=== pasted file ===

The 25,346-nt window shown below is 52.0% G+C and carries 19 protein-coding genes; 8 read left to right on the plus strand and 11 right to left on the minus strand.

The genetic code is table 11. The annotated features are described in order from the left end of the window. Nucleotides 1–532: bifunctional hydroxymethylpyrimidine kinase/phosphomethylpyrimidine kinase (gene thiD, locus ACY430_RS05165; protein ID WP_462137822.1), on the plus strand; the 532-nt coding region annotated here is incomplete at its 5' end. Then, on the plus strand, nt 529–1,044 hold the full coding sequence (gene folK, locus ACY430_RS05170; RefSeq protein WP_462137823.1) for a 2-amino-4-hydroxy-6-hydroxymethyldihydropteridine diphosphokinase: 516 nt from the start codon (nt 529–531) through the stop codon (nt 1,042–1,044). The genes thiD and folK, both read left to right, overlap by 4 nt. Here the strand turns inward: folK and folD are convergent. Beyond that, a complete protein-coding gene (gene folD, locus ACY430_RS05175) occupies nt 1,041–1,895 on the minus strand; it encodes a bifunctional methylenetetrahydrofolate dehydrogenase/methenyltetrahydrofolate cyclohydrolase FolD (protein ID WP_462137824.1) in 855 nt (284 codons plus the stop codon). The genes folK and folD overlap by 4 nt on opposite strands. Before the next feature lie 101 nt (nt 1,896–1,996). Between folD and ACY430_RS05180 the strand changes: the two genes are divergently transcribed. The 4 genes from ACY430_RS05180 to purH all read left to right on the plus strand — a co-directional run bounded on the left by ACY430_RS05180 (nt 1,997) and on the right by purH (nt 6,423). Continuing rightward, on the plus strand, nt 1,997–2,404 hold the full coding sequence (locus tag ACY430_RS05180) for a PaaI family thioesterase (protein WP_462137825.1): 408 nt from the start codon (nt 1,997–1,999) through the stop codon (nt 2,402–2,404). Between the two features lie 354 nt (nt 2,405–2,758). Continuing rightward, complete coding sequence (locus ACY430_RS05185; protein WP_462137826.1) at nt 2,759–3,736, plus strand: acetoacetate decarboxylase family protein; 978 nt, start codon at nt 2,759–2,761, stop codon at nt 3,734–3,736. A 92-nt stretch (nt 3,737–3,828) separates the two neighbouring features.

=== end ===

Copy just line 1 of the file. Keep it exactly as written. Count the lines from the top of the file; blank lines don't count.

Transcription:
The 25,346-nt window shown below is 52.0% G+C and carries 19 protein-coding genes; 8 read left to right on the plus strand and 11 right to left on the minus strand.